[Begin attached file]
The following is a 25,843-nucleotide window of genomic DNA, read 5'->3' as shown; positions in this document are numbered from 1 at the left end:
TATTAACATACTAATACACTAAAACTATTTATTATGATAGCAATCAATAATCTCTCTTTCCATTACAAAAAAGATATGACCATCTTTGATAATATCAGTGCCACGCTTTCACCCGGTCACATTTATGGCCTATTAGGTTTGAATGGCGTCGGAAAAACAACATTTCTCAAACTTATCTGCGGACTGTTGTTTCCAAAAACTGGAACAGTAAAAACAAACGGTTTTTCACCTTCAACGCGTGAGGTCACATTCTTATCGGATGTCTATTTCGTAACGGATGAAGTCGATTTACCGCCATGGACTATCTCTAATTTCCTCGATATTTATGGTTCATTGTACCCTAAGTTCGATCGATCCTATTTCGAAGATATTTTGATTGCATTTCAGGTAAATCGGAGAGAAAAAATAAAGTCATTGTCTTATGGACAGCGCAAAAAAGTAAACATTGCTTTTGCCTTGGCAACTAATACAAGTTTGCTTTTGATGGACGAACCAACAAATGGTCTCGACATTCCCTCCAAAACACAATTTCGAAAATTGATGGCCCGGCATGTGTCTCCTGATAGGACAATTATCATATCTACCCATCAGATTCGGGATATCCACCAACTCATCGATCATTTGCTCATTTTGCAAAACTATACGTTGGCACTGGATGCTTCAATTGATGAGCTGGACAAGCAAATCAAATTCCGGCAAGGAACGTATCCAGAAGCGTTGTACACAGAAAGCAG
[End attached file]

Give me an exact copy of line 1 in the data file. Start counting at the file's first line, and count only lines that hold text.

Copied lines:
The following is a 25,843-nucleotide window of genomic DNA, read 5'->3' as shown; positions in this document are numbered from 1 at the left end: